Editor's note: Anna-Julia Storch is a German student at Ludwig Maximilian University of Munich (LMU) where she studies business administration as well as technology management at the university's Center for Digital Technology and Management (CDTM). She is a graduate of the Berkeley Haas Global Access Program, which brings international students to Berkeley to study entrepreneurship. This post originally appeared on her personal blog. It has been edited for clarity and length.
Are courses at Berkeley different from the ones in Germany?
Many of my friends always ask me: What is it like studying at Berkeley? Is it really that hard? Do you get what you paid for?
As many of my professors would answer that question: It depends.
First of all, yes. The classes here at Berkeley (in the Berkeley Haas Global Access Program) and at the other university I attended in the U.S. (Castleton University) are in most parts quite different from classes in Germany, or at least from classes at my university: Ludwig Maximilian University of Munich (LMU).
One of the things I like the most about the classes here is that they are much (!) more interactive and therefore, the learning value is much higher as well.
Interactive means it's not just that people raise their hands and contribute or ask questions, but go above and beyond.
Usually, there is some kind of team practice within each class, so you get to discuss solutions with a friend. I always go out of a class and am able to say, I learned something new and I am not going to forget that within the next few days (this is usually what happens in Germany).
Additionally, classes here in the U.S. are generally smaller, with some exceptions of course. While at LMU, business classes consist of a few hundred people; here most of the classes that I attend have only about 15 to 30 people, maximum, in one room. This allows a much more personal atmosphere.
Is it really that hard?
When it comes to classes being "hard," I wouldn't necessarily say that classes at Berkeley are harder in general.
But what I can say is that it is much more work.
We have a lot of homework every week, e.g. reading books, doing projects or discussing case studies. Most of the work is graded, so there is a constant pressure. On the one hand, I really think this is good, because it forces you to review the content of the lecture and you actually learn something for a long term (in Germany you just study 3 weeks before the exam and that might be it). Nevertheless it can be quite demanding and I, like many other students in BHGAP, spend a lot of weekends studying.
I am also taking a computer science class as an elective course (apart from my business studies) which I really like. The teaching staff is awesome and really cares about their students' success so that you get help literally at any time a day (including weekends!). Nevertheless, this is the most demanding class I have taken so far. But this might also lie in the nature of computer science.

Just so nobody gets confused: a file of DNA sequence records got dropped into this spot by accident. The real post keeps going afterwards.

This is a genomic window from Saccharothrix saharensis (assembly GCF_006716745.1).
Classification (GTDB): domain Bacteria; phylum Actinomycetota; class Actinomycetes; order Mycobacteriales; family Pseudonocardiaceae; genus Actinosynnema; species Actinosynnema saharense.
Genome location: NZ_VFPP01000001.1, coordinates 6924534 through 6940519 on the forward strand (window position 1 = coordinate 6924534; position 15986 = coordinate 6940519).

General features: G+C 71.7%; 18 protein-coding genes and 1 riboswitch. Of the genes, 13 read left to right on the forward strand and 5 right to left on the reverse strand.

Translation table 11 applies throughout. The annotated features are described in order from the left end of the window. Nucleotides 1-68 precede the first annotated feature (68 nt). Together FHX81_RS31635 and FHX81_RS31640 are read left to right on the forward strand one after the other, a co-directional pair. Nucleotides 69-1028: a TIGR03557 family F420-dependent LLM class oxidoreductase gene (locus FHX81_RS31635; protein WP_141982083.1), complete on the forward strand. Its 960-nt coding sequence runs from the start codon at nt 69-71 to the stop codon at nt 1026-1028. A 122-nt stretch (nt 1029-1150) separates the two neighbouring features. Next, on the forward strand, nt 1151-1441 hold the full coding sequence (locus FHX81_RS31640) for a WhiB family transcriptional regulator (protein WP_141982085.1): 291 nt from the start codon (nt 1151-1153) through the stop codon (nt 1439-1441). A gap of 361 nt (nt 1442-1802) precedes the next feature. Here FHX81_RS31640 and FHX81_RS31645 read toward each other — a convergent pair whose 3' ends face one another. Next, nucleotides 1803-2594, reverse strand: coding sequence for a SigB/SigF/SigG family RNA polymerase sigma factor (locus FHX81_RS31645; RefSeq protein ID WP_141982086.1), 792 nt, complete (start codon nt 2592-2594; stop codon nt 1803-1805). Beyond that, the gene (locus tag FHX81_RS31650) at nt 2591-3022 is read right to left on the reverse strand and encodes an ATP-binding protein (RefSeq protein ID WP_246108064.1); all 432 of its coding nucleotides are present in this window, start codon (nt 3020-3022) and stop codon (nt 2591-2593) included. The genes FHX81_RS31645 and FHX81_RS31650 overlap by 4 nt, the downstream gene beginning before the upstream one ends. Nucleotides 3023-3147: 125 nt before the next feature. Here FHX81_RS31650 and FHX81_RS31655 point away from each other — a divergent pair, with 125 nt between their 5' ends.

Do you get what you pay for?
To answer the last question: "Do you get what you pay for?" I would say yes!
Of course, it's extremely expensive going to Berkeley compared to what you pay—or don't pay—in Germany. Nevertheless, the classes are much better and the learning value is higher. You get a great network here with highly motivated students, an enormous offer of different sports and academic clubs and support with everything you need.
At least for me, I couldn't be happier right now that I made the decision to come to Berkeley and I can recommend everyone doing the same. And by the way, there are many scholarships out there, including one offered directly through BHGAP so you can make your stay affordable!
Overall, I wouldn't say that the education in Germany is bad. In fact, there are some things that Germany is definitely better at than top universities in the U.S. (e.g., more theoretically-focused study). Nevertheless, the overall university experience in the U.S., or at least at UC Berkeley, is more enjoyable with a higher learning value.
Above you can find a photo of a design thinking course I am taking. It's a very interactive and fun class!
Special thanks to Anna-Julia Storch for sharing her BHGAP experience with us. Be sure to check out more BHGAP blog posts from Anna-Julia and others.
The Berkeley Haas Global Access Program brings international students to UC Berkeley to study business and entrepreneurship. It also offers plenty to do and see outside of class. Want to learn more? Visit our website.